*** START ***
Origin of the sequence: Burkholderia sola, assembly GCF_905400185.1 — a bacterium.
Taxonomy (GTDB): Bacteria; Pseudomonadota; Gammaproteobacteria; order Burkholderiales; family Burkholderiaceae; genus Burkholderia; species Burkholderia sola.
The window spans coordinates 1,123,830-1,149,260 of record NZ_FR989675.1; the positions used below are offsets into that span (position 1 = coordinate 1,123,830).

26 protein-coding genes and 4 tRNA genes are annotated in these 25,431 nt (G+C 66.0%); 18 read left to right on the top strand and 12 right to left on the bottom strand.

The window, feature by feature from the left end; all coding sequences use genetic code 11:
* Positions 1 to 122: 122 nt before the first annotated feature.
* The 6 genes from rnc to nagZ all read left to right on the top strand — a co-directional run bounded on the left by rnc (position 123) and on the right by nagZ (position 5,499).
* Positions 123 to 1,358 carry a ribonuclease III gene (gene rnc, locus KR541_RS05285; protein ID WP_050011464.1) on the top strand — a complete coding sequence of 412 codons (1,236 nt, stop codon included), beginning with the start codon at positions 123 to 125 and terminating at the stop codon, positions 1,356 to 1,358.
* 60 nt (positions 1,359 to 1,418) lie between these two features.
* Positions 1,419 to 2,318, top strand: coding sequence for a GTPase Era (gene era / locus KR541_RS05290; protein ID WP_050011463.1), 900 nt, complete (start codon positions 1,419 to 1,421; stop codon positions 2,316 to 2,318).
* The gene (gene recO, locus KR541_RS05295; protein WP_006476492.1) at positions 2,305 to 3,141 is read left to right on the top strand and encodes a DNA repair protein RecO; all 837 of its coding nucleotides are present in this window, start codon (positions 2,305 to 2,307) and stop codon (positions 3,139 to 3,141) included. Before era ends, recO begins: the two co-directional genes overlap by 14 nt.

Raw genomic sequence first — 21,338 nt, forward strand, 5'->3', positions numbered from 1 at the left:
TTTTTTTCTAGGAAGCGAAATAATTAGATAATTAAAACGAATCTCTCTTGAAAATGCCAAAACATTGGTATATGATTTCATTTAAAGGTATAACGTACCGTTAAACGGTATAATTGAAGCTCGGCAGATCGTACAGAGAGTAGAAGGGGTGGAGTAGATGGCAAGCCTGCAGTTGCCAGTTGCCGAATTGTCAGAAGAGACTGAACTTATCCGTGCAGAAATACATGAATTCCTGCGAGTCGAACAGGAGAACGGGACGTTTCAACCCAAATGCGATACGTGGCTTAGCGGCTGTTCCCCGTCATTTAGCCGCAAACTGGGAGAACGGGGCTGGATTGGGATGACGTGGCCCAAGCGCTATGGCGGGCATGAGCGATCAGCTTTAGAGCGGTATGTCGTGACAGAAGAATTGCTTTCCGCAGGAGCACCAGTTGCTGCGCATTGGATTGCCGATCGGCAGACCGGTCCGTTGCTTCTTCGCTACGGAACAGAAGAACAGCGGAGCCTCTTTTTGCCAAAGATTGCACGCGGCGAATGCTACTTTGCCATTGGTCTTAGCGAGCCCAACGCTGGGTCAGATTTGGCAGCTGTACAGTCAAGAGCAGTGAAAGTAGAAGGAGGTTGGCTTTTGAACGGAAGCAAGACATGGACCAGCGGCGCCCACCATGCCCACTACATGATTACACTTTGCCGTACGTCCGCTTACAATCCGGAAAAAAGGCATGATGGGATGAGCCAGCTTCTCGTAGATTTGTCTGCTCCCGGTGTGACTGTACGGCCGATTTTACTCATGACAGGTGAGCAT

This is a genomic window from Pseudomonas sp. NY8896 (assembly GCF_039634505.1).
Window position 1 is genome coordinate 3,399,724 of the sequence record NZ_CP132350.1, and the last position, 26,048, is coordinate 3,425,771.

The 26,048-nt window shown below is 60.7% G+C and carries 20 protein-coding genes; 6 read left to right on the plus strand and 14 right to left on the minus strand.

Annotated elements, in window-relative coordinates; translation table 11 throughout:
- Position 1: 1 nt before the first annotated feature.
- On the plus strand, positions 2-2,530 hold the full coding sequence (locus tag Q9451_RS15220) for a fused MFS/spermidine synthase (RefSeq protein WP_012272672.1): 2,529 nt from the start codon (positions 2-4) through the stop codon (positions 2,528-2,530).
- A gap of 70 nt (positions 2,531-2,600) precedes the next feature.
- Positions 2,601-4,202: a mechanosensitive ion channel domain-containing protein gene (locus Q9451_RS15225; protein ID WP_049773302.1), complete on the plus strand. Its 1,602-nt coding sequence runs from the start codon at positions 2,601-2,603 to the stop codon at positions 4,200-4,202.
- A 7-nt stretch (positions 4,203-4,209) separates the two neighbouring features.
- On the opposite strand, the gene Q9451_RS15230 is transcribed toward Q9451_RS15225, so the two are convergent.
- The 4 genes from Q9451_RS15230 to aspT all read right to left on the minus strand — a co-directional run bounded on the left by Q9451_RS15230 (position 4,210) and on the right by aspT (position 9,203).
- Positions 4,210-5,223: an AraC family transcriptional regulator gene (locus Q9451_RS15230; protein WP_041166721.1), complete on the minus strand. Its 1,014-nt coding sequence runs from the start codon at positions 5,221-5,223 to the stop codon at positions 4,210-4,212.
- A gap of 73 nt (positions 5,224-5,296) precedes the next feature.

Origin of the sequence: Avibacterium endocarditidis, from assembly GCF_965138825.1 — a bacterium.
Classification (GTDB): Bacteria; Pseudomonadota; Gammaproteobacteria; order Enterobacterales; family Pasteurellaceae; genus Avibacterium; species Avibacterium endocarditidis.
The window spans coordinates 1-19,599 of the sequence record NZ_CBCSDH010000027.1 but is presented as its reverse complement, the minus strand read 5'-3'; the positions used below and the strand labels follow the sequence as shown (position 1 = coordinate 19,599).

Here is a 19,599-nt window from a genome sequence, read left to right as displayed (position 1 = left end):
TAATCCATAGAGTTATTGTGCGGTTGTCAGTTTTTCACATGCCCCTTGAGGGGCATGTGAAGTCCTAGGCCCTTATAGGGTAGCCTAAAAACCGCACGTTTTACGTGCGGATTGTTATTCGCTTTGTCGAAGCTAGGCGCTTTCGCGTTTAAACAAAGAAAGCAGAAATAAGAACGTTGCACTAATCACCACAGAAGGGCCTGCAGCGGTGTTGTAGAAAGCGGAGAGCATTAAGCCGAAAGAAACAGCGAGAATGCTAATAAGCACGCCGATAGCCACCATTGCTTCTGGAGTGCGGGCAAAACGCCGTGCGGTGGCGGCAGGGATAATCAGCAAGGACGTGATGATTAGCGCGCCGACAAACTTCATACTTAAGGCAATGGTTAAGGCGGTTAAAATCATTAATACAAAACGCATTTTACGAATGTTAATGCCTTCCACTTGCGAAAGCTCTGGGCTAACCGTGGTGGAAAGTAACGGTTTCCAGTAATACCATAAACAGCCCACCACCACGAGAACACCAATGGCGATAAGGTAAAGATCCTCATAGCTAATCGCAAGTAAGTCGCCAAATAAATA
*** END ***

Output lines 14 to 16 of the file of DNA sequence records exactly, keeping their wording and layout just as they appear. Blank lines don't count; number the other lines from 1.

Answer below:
This is a genomic window from Pseudomonas sp. NY8896 (assembly GCF_039634505.1).
Window position 1 is genome coordinate 3,399,724 of the sequence record NZ_CP132350.1, and the last position, 26,048, is coordinate 3,425,771.

The 26,048-nt window shown below is 60.7% G+C and carries 20 protein-coding genes; 6 read left to right on the plus strand and 14 right to left on the minus strand.